Scientists at UCLA say they're developing a Google Glass app that would take a picture of a diagnostic test strip and send it for analysis to more powerful computers in other parts of the world, which would rapidly beam back a diagnostic report to the user.
"It's very important to detect emerging public health threats early, before an epidemic arises and many lives are lost," UCLA researcher Aydogan Ozcan said. "With our app for Google Glass and our remote computing and data analysis power, we can deliver a one-two punch -- provide quantified biomedical test results for individual patients, plus analyze all those data to determine whether an outbreak is imminent."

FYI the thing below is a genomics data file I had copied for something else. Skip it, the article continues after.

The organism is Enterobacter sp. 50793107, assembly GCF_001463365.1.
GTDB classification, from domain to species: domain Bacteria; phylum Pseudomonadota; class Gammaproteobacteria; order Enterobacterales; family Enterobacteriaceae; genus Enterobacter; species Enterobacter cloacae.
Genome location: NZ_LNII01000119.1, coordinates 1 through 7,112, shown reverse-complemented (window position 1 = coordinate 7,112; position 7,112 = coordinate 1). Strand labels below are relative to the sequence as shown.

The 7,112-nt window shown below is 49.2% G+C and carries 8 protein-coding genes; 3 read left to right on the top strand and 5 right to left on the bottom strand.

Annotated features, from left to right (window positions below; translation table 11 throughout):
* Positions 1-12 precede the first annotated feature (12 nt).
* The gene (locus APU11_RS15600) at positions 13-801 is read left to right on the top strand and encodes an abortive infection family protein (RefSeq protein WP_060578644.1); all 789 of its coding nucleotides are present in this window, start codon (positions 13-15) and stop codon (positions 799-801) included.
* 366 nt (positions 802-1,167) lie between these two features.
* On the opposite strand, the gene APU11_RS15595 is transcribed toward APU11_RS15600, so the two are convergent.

If the user is in a remote area without WiFi, they can connect their Google Glass to a smartphone to transmit the data along with geographical information for disease tracking, the researchers said.
In pilot tests, the team successfully used the app with HIV and prostate-specific antigen (known as PSA) diagnostic assays, saying results were available within eight seconds for each individual test.
Because Google Glass is hands-free, busy technicians could quickly go through many patient tests in a short period, they said.
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